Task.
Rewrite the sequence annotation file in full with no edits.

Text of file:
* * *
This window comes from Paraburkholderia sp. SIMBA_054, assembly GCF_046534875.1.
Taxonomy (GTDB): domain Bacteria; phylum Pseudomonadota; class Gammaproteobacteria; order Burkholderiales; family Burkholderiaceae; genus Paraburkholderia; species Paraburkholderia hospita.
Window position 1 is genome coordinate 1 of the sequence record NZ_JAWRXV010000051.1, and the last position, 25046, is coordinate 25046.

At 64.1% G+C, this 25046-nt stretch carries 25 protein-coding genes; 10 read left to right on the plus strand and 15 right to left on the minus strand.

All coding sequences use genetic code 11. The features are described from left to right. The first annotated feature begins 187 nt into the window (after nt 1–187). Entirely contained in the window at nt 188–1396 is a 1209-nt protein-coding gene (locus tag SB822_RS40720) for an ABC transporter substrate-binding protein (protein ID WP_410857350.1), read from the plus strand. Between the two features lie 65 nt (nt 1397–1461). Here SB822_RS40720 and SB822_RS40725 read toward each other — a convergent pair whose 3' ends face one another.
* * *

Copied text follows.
This window comes from Paraburkholderia sp. SIMBA_054, assembly GCF_046534875.1.
Taxonomy (GTDB): domain Bacteria; phylum Pseudomonadota; class Gammaproteobacteria; order Burkholderiales; family Burkholderiaceae; genus Paraburkholderia; species Paraburkholderia hospita.
Window position 1 is genome coordinate 1 of the sequence record NZ_JAWRXV010000051.1, and the last position, 25046, is coordinate 25046.

At 64.1% G+C, this 25046-nt stretch carries 25 protein-coding genes; 10 read left to right on the plus strand and 15 right to left on the minus strand.

All coding sequences use genetic code 11. The features are described from left to right. The first annotated feature begins 187 nt into the window (after nt 1–187). Entirely contained in the window at nt 188–1396 is a 1209-nt protein-coding gene (locus tag SB822_RS40720) for an ABC transporter substrate-binding protein (protein ID WP_410857350.1), read from the plus strand. Between the two features lie 65 nt (nt 1397–1461). Here SB822_RS40720 and SB822_RS40725 read toward each other — a convergent pair whose 3' ends face one another.